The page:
Himanshu Verma went to university in India and immigrated to the United States to pursue the American Dream. His daughter will apply for high school in the coming years, and she knows exactly which school she wants to attend. But now that dream is under threat. Because of her race, she may be excluded from admission at her school of choice.
Thomas Jefferson High School for Science and Technology—commonly referred to as TJ—is the top-ranked public high school in the nation. The school was founded in 1985 to improve STEM education in Northern Virginia and draws around 1,800 students to its Alexandria campus. Most students live in Fairfax County, but a small number of students from three surrounding counties and Falls Church are also eligible for admission.
As one of Virginia’s 19 Governor’s Schools that serve gifted high school students, TJ receives funding add-ons from the state General Assembly. In 2020, the Virginia Secretary of Education said the Governor’s Schools must come up with ways to increase diversity among their enrollment in order to receive the additional funding and gave the schools until October to submit plans.
The state’s requirements were reasonable and straightforward, but amid growing angst over the issue of racial balancing at TJ, Fairfax County Public Schools (FCPS) took the opportunity to completely revamp the school’s admissions process in a way that solely—and unlawfully—discriminates against Asian-American students.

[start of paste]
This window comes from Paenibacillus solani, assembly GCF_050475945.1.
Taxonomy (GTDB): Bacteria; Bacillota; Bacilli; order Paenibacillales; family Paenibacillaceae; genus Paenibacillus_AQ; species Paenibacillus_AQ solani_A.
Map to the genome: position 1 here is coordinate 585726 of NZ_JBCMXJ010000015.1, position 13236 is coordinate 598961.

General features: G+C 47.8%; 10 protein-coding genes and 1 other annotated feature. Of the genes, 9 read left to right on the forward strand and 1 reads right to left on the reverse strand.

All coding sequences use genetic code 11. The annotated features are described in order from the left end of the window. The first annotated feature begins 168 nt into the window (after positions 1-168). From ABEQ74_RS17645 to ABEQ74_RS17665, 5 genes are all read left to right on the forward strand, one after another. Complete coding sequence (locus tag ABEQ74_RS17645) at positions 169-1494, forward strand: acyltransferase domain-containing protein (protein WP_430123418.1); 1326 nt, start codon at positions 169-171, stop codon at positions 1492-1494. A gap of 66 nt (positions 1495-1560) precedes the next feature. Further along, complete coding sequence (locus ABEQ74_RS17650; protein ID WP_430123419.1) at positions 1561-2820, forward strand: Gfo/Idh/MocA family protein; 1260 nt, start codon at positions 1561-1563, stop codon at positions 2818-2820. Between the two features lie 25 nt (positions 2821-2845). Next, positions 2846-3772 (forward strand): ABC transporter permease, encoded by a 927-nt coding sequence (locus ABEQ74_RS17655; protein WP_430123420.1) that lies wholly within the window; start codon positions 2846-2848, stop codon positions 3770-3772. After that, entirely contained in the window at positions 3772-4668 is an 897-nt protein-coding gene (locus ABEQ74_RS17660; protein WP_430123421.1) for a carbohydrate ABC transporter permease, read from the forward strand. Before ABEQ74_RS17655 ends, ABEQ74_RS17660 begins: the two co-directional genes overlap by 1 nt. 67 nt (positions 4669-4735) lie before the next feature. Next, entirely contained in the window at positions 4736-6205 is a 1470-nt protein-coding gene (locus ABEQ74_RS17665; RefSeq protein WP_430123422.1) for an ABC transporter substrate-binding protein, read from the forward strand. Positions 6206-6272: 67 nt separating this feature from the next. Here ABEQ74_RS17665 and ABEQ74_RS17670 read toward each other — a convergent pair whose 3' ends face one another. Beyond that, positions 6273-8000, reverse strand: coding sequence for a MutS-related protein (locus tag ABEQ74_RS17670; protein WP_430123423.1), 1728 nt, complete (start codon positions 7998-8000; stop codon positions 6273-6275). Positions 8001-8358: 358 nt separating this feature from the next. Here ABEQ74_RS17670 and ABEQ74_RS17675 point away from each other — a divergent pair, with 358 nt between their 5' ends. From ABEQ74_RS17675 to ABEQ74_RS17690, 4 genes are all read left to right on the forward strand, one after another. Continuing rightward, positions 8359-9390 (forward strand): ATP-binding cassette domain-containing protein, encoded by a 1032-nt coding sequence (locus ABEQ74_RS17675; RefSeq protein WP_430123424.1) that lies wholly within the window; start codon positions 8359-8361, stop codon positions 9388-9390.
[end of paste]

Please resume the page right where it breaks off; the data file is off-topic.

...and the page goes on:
Up until this year, admission to TJ was merit-based and race–blind; requirements included a standardized test, grade–point average, completion of certain math classes, and teacher recommendations. The school board and superintendent completely did away with the test, starting with the 2021-22 school year.
More problematic, however, is that the new admissions policy also caps the number of students allowed from each of the district’s 23 middle schools. The three middle schools that typically account for most of TJ’s admissions have higher numbers of Asian-American students than most other middle schools.
As a result, TJ’s Class of 2025 is projected to have 42 percent fewer Asian-American students, while no other racial group will lose seats. Mr. Verma crunched the numbers, using his data science background, and found white students will benefit the most from the changes.
School district officials have made no secret that their clear and unequivocal objective is to reduce the number of Asian-American students at TJ. There is no evidence the district considered any race-neutral alternatives, like creating additional STEM high schools or providing greater access to standardized testing prep without middle school quotas.
The school district’s race-based admissions scheme has garnered nationwide interest and strong opposition from the Coalition for TJ (@CoalitionForTJ), a group of over 5,000 parents, students, alumni, staff, and community members. The Coalition’s members include:
Because the government can’t use race or ethnicity to choose who gets to attend public schools, the Coalition has filed a federal lawsuit challenging FCPS’ race-based admissions scheme as a violation of the Constitution’s equal protection guarantee. The Coalition is represented by PLF free of charge.